Tuesday, February 26, 2013

Caregiving and Friends

I just watched this talk by President Eyring while I was folding laundry:

The Caregiver, General Relief Society Meeting October 2012

And a friend of mine from high school recently wrote this about mommyhood and making/being friends:

On Being a Good Friend

Both of them got me thinking tonight. I am super guilty of being a bad friend/not making friends. I am guilty of talking more than listening. I am guilty of neglecting even the people in my stewardship because I am too wrapped up in being self-conscious, too frustrated with kids, too concerned with the state of my house or nap schedules or even just that it is a pain to get my kids into shoes and strap them in the car.

Some of the scaling back is okay and needed in this season of my life, but some of it has become a layer of excuses for not engaging the way I should, for not investing myself in others, for not reaching out and loving selflessly because, let's face it, I'm overwhelmed as is and we'll be leaving soon anyway.

Satan is so tricky! Always trying to convince me that extending my love to others will increase my load rather than lightening it. Always trying to tell me that I will be happier as a hermit because it is easier, as if ease were a desirable objective in and of itself. I didn't have kids because it's easy, why should I keep us all cooped up in the house out of selfishness because that is easy? And guess what!? It actually isn't easier because we are all happier when we don't fall into that rut!

So I have been dragging myself out of the house. Getting dressed so I won't be embarrassed to see people. Taking my kids to the park and playing with them to boot. Visiting my sister and her kids who live 20 minutes from here but we would go weeks without seeing. Writing sincere notes, chatting, and calling people when I think about them. Visiting the sisters I am called to visit and love. And each time I am so happy! I am happy now just thinking of a couple of recent conversations! I know there is so much more I could be doing, but for now I am just working on opening myself up so that when opportunities come I can actually take them and enjoy them. There is a reason the Lord organizes His Church in communities; we are happier when we go outside ourselves, even if it is hard.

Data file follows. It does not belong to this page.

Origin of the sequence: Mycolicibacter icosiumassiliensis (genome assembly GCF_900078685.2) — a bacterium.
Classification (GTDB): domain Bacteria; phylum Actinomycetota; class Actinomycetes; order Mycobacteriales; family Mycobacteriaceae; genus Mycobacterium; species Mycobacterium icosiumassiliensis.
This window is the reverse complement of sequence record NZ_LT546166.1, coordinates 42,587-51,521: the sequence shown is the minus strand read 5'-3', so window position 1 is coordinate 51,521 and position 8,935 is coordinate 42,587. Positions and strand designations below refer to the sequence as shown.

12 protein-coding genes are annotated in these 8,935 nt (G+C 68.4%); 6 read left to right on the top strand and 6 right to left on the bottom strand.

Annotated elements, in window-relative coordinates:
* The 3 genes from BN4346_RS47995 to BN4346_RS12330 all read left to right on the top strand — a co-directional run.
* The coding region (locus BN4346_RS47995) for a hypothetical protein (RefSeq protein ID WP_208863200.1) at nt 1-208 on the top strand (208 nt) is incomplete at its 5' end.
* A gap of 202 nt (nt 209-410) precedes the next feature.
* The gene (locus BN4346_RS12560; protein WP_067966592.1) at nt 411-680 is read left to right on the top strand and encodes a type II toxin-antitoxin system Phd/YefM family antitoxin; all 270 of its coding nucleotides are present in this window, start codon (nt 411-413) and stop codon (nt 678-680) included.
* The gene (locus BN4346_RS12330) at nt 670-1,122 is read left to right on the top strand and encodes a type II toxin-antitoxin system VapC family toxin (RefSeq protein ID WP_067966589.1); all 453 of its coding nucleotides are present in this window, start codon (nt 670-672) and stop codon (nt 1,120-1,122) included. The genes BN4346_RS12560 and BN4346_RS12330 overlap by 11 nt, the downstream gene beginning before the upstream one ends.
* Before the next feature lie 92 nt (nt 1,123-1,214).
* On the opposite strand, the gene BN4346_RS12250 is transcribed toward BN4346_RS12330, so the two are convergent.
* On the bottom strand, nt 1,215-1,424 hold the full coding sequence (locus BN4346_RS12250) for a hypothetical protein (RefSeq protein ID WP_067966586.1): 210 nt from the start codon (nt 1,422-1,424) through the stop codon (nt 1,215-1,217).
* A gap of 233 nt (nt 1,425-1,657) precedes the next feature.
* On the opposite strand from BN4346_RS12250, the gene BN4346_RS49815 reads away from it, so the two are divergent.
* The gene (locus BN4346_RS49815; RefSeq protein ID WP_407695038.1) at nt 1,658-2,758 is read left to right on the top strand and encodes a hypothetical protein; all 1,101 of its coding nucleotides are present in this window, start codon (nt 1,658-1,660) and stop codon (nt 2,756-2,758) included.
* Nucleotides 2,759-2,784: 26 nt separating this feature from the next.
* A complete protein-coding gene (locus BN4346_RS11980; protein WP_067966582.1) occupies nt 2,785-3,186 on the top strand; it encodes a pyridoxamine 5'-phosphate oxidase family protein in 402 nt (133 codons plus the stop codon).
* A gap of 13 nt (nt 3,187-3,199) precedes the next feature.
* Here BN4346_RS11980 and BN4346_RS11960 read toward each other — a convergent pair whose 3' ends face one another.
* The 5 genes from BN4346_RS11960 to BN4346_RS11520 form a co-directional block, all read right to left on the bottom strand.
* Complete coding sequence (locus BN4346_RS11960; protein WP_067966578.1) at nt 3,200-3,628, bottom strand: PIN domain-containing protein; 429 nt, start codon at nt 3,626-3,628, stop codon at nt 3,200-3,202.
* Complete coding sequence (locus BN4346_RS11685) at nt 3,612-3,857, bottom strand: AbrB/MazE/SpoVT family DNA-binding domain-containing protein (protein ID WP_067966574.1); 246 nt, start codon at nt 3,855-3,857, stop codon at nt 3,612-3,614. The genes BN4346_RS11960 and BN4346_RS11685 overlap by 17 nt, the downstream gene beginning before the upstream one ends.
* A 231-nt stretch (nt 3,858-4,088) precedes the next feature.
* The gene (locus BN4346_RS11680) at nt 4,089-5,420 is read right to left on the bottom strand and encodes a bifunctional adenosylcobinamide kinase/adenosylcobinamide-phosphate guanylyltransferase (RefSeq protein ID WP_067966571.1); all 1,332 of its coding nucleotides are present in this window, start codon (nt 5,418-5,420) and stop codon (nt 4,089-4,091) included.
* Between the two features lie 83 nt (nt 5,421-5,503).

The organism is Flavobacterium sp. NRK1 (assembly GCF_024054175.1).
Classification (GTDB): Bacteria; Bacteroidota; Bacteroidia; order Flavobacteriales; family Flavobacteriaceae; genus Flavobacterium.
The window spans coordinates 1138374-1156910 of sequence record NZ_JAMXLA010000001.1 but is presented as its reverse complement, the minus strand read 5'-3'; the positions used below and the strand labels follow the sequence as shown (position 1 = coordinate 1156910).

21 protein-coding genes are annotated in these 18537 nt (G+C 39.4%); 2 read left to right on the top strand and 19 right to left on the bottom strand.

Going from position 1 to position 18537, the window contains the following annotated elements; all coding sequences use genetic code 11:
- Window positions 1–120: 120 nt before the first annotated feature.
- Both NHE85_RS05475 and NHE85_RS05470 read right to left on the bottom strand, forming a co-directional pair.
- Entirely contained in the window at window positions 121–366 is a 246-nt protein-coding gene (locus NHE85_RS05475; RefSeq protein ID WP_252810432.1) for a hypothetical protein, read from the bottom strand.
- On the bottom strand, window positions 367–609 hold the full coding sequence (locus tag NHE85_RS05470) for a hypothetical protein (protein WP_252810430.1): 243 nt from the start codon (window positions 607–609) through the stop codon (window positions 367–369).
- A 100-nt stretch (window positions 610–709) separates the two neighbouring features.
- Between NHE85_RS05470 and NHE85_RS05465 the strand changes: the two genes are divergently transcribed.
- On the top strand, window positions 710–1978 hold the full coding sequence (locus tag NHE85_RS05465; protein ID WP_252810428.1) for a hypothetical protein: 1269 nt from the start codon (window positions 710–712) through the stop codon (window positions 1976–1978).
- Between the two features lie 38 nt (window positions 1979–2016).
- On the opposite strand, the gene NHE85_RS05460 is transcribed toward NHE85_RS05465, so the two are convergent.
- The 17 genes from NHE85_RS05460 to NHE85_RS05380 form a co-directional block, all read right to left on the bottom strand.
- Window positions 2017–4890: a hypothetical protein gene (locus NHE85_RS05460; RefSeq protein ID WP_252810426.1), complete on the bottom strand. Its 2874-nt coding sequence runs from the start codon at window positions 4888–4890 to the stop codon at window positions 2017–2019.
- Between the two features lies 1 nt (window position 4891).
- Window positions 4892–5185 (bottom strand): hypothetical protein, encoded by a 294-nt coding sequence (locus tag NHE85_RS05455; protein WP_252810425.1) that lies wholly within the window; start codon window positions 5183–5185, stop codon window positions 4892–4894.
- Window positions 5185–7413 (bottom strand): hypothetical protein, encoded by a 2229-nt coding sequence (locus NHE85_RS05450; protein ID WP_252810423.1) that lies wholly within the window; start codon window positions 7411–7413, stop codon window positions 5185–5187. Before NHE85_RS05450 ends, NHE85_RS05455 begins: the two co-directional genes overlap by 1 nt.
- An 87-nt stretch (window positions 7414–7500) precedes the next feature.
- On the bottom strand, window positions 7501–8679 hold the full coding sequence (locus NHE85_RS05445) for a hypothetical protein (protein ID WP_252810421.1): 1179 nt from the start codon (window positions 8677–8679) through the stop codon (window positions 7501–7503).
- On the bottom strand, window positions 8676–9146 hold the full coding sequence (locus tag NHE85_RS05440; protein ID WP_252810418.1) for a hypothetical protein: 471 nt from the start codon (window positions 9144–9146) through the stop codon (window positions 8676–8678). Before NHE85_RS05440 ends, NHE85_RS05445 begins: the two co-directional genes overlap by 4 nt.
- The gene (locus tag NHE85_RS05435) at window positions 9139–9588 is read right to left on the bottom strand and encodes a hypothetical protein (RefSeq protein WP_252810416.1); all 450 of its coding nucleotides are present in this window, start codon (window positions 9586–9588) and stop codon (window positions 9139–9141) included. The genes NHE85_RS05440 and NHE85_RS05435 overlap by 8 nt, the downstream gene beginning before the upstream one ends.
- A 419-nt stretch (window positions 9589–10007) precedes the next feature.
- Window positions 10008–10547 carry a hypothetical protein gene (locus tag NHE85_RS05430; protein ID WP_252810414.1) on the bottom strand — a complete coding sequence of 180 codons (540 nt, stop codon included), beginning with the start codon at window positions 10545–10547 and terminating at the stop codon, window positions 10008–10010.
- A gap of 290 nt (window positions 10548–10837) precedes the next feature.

Monday, February 25, 2013

The Lord's Anointed.

I got another link to a well-intentioned but potentially contentious group of LDS women advocating for women to be able to breastfeed in Church meetings. To be honest, in general I don't care to voice an opinion on the matter. We all have different comfort levels and come from different backgrounds, and I think it matters much less if one side is right or wrong as it matters how we treat and consider each other in discussion and practice. So my personal take on breastfeeding in public isn't really relevant to what I want to say.